Why My Mission Isn’t the Best Two Years

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There’s a common saying among returned missionaries that their missions were the best two years of their life. I even thought that once. I no longer do however. It was a good experience ?¢‚Ǩ‚Äù valuable even ?¢‚Ǩ‚Äù and probably ranks as the better two years of my life.

I have to say though that in the more than 12 years I have been home, I have had more valuable experiences than any mission experience.

No experience with any mission companion comes close to equating with kneeling with Mary across the wedding altar nearly 12 years ago when we were married.

No convert experience compares with being part of the birth of my three children.

I’ve learned more regarding how the Church operates as a two-time elders quorum president and serving under a bishop and stake mission president than I ever did from any priesthood leader on my mission.

The poverty I experienced on my mission was nothing close to the poverty we experienced when we first moved to Lethbridge.

The trials I had on my mission pale in comparison to the faith-shaking experiences I have had since then.

Do I consider my mission the best two years of my life? No.

Would I go back and do it all again? Yes.

9 thoughts on “Why My Mission Isn’t the Best Two Years

  1. As a period of two years, my mission was overall the best experience of my life. Never have I felt freer and stress-free. Never have I felt better about myself for that long of a sustained period than during those two years.

    But was the mission the best experience in my life? No. Marrying my wife and seeing my daughter take her first breath easily outdistance the experiences on my mission.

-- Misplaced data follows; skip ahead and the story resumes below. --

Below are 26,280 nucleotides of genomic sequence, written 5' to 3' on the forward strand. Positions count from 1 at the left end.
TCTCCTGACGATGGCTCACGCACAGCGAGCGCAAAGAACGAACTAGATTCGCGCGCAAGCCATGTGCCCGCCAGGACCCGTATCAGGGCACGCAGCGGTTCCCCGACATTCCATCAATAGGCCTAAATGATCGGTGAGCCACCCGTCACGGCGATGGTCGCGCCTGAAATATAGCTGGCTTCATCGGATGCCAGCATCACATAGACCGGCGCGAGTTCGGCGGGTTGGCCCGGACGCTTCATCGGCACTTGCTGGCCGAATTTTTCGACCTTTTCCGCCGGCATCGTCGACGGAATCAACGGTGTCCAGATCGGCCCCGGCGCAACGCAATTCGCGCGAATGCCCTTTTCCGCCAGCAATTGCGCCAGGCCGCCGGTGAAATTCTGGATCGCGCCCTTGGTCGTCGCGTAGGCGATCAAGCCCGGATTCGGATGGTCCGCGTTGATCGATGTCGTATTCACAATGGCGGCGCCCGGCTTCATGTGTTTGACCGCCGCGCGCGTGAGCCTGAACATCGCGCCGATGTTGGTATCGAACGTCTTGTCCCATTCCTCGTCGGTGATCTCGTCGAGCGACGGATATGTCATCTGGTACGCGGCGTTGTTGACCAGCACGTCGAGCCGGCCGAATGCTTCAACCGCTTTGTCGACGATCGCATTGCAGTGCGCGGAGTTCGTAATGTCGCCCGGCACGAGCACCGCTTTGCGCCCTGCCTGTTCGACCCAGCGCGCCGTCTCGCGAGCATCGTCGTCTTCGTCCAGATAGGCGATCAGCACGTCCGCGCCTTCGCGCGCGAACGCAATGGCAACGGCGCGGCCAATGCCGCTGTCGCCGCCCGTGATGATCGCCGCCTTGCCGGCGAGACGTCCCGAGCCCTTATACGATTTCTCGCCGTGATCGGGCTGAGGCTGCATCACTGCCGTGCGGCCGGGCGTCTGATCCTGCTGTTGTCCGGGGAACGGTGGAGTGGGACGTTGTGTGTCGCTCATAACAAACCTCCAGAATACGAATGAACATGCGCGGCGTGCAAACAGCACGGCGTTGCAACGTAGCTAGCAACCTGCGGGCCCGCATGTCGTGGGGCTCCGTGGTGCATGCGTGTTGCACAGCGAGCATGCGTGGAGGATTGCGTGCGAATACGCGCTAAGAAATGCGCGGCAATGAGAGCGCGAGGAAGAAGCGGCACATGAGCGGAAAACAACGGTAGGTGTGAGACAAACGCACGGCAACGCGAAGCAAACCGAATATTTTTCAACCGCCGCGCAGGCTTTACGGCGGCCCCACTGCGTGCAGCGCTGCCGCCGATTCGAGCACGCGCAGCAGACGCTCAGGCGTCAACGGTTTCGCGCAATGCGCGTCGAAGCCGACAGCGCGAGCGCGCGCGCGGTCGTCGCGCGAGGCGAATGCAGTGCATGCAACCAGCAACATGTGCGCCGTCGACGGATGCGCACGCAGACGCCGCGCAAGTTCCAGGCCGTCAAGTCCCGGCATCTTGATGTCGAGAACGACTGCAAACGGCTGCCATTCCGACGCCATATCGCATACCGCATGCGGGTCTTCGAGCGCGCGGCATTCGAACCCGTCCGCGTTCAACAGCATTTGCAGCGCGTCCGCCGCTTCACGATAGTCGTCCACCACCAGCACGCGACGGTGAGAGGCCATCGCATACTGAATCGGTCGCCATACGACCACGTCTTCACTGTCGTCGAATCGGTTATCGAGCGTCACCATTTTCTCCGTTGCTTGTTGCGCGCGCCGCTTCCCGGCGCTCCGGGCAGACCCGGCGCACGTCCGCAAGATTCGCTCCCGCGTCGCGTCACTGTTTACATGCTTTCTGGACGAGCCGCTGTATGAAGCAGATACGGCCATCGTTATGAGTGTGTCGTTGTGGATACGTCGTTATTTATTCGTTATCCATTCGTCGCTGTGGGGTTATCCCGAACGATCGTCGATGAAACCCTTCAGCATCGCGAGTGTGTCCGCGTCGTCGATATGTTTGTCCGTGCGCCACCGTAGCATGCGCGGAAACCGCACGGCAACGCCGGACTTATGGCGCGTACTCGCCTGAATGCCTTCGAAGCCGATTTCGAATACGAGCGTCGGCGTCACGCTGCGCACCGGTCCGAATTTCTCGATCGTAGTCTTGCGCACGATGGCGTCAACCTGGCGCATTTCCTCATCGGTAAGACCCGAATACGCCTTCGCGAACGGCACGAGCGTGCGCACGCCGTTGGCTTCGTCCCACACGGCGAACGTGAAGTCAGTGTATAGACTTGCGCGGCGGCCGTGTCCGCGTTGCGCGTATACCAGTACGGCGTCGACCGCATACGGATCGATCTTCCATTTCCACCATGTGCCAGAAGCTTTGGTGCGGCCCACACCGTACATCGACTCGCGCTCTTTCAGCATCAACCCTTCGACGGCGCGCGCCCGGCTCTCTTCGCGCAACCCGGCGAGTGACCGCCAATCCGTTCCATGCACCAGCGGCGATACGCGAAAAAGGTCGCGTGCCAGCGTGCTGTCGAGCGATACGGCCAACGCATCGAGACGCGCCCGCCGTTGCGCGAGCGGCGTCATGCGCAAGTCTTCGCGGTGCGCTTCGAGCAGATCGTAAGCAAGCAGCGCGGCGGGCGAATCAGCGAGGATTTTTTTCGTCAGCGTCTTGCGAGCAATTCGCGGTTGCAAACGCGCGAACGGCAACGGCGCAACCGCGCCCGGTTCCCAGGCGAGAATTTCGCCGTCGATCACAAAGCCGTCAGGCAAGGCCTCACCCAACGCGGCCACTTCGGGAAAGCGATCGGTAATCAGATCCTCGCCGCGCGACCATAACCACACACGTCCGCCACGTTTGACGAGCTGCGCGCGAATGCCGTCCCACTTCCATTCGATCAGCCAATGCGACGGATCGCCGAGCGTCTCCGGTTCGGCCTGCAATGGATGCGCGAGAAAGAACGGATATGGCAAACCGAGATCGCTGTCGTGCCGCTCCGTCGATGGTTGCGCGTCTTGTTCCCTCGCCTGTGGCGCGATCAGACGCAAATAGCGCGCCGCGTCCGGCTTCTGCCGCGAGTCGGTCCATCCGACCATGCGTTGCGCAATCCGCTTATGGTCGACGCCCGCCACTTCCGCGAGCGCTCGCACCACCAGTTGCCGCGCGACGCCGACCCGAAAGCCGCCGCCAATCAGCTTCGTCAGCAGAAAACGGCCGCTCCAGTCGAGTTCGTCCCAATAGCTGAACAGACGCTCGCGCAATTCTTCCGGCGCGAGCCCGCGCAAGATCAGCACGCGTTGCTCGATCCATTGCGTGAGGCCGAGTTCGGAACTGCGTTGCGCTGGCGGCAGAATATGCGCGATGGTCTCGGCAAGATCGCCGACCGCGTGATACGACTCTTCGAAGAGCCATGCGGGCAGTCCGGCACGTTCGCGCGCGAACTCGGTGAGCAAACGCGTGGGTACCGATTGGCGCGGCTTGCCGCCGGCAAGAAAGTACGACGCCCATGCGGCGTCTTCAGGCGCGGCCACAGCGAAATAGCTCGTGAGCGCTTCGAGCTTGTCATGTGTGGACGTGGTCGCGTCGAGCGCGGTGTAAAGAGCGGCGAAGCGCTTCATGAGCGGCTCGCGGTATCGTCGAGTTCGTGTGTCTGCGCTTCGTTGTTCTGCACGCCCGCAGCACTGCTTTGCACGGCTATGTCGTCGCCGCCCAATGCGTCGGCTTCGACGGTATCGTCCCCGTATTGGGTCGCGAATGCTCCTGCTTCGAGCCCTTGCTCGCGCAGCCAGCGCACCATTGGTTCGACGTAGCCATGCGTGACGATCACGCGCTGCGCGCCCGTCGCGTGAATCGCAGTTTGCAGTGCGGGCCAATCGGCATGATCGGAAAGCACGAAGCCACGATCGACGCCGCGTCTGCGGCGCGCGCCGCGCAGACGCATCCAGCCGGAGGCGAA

2. Thanks for this. I was already married with two kids when I was baptised with my wife. I sometimes feel regret that I didn’t have the opportunity to serve in my youth. However, joining the church as a family has been such a sacred experience that I don’t think I would change anything if I could. I don’t think any mission experience could have more effect on me than seeing my children in the sealing room. I do hope to serve with my wife someday, however.

  3. Thanks, John. I am looking forward to serving with my wife as well. I got a taste of it when we served as stake missionaries together a few years ago. It will be a good experience.

  4. “Never have I felt freer…”

    I find this hard to believe.

    In one of the most regimented environments a person came place themselves, you felt ‘freer’?

    I’m sorry, but from my perspective I don’t know how that’s possible.

  5. In my experience most people spend the more time worrying about the ‘churchy’ things and not worldly things.

    I would think that with such a focus on personal worthiness, that insecurity would manifest itself several fold while on a mission.

  6. My mission was very regimented and my MP was the military type. I wished that he could have observed the 100 missionaries that were in his area from the perspective that we were there to serve and to learn to love the Lord and all that we could see the Lord within, including our areas and the people we served. He was hard on the young men and women. He didn’t appreciate people who could have been causing harm or have simply decided to live with apathy instead of serving with the intention of building a better world. No one ever pat us on the back…and I was fine with that b/c I was doing this for the Lord. Now, 12 years later I look back and I realize that it was all about control for that man. I think about missionaries that I served with and around, and although I didn’t like all of them, I admire them for being there and sharing space with me.

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